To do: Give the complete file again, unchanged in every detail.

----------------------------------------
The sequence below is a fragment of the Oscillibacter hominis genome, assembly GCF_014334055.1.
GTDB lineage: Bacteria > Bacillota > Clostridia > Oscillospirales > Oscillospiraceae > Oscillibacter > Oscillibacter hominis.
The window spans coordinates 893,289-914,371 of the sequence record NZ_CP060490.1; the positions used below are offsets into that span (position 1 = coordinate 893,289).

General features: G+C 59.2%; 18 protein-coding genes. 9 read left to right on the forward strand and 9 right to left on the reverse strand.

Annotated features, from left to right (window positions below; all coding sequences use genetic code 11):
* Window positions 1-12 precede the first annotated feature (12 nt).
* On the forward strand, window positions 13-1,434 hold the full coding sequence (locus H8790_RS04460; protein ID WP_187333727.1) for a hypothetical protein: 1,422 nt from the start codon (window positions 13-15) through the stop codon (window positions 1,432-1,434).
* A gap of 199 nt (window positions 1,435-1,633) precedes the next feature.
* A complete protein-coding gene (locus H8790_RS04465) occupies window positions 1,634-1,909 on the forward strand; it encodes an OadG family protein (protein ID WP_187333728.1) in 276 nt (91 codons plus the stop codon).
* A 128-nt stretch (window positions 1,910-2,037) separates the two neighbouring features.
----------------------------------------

The sequence below is a fragment of the Oscillibacter hominis genome, assembly GCF_014334055.1.
GTDB lineage: Bacteria > Bacillota > Clostridia > Oscillospirales > Oscillospiraceae > Oscillibacter > Oscillibacter hominis.
The window spans coordinates 893,289-914,371 of the sequence record NZ_CP060490.1; the positions used below are offsets into that span (position 1 = coordinate 893,289).

General features: G+C 59.2%; 18 protein-coding genes. 9 read left to right on the forward strand and 9 right to left on the reverse strand.

Annotated features, from left to right (window positions below; all coding sequences use genetic code 11):
* Window positions 1-12 precede the first annotated feature (12 nt).
* On the forward strand, window positions 13-1,434 hold the full coding sequence (locus H8790_RS04460; protein ID WP_187333727.1) for a hypothetical protein: 1,422 nt from the start codon (window positions 13-15) through the stop codon (window positions 1,432-1,434).
* A gap of 199 nt (window positions 1,435-1,633) precedes the next feature.
* A complete protein-coding gene (locus H8790_RS04465) occupies window positions 1,634-1,909 on the forward strand; it encodes an OadG family protein (protein ID WP_187333728.1) in 276 nt (91 codons plus the stop codon).
* A 128-nt stretch (window positions 1,910-2,037) separates the two neighbouring features.